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Covid Deaths Are Higher In These 7 States.

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Total confirmed coronavirus deaths in the U.S. have surpassed 282,300, as of Monday, according to data compiled by Johns Hopkins University.

Here we look at seven states that have reported the most number of deaths per 100,000 people in the last seven days, according to the latest report Sunday from the U.S. Centers for Disease Control and Prevention (CDC).

Death data below is from the CDC, JHU and Worldometer, while the population data is from the U.S. Census Bureau.

South Dakota

  • Deaths per 100,000 in last 7 days: 2.4
  • Total confirmed deaths: 1,110
  • Total population: 884,659

The seven-day average of deaths in South Dakota has been rising since early September, hitting a peak of 26 on December 3 and 4, after flattening out since early April, according to data compiled by Worldometer.

North Dakota

  • Deaths per 100,000 in last 7 days: 1.8
  • Total confirmed deaths: 1,019
  • Total population: 762,062

The average death toll in North Dakota declined from early November, after rising sharply from early September and peaking at 27 on November 11 and 24. The figure remained flat from early April, according to Worldometer.

Nebraska

  • Deaths per 100,000 in last 7 days: 1.5
  • Total confirmed deaths: 1,205
  • Total population: 1,934,408

The average death tally in Nebraska has been rising sharply since mid-October, peaking on December 5 at 30, the state’s highest average since the outbreak began. The figure remained flat for most of the outbreak since late March, according to Worldometer.

Iowa

  • Deaths per 100,000 in last 7 days: 1.4
  • Total confirmed deaths: 2,717
  • Total population: 3,155,070

The average death count in Iowa peaked on Sunday at 44, the state’s highest level reported since the outbreak began. The figure has been rising sharply since early November, after flattening out for months since early July, according to Worldometer.

New Mexico

  • Deaths per 100,000 in last 7 days: 1.4
  • Total confirmed deaths: 1,749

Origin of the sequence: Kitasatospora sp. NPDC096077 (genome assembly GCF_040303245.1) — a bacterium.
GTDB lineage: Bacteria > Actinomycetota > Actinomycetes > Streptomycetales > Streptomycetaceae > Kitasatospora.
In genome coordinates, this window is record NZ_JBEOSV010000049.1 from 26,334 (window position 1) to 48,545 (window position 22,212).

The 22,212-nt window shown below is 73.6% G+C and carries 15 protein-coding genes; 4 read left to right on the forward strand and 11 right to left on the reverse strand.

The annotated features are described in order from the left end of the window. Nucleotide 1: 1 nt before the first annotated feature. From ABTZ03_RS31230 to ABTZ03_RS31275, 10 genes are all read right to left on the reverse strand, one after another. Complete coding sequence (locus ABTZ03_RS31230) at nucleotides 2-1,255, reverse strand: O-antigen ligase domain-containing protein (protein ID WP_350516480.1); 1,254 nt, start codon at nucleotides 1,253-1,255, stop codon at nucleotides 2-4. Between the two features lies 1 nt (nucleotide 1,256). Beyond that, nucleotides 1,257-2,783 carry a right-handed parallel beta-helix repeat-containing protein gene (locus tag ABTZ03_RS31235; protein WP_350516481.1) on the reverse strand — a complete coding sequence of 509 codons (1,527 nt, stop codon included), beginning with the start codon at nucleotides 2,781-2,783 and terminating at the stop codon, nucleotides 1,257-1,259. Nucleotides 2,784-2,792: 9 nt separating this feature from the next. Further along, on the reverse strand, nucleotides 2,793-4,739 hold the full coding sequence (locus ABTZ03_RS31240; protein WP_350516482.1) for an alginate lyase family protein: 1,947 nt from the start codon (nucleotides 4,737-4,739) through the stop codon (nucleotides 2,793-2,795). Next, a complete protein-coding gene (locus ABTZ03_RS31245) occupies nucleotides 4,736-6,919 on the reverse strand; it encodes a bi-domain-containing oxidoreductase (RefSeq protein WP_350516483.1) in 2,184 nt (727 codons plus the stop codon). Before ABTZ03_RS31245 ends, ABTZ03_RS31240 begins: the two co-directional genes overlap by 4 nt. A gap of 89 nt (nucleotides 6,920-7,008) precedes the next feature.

• Total population: 2,096,829

The average death toll in New Mexico reached a record level of 30 on December 5 and 6, the highest it’s been since the start of the outbreak. The figure has been rising since mid-October, after declining for most of the pandemic since late March, according to Worldometer.

Illinois

  • Deaths per 100,000 in last 7 days: 1.3
  • Total confirmed deaths: 14,116
  • Total population: 12,671,821

The average death count in Illinois hit a record level of 176 on Sunday, the highest it’s been since the outbreak began. The figure has been rising sharply since early November, after declining since mid-May and flattening out from early July, according to Worldometer.

Kansas

  • Deaths per 100,000 in last 7 days: 1.3
  • Total confirmed deaths: 1,786
  • Total population: 2,913,314

The average death tally in Kansas also hit a record level of 37 on Sunday, the highest average since the start of the outbreak. The figure has been rising sharply since mid-September, after remaining flat for months since April, according to Worldometer.

U.S. COVID deaths to surpass 500,000 by end of January

According to the latest projection by the Institute for Health Metrics and Evaluation (IHME) at the University of Washington, the country’s total death count is expected to reach around 505,486 on January 31, while its daily death toll will hit around 5,807 if “vaccine distribution is scaled up over 90 days” and “governments do not re-impose mandates if cases increase.”

According to forecasts by 37 modeling groups received last week by the CDC, “the number of newly reported COVID-19 deaths will likely increase over the next four weeks, with 9,500 to 19,500 new COVID-19 fatalities likely to be reported in the week ending December 26, 2020.” A total of 303,000 to 329,000 COVID-19 deaths are likely to be recorded by the same date, according to the CDC report.

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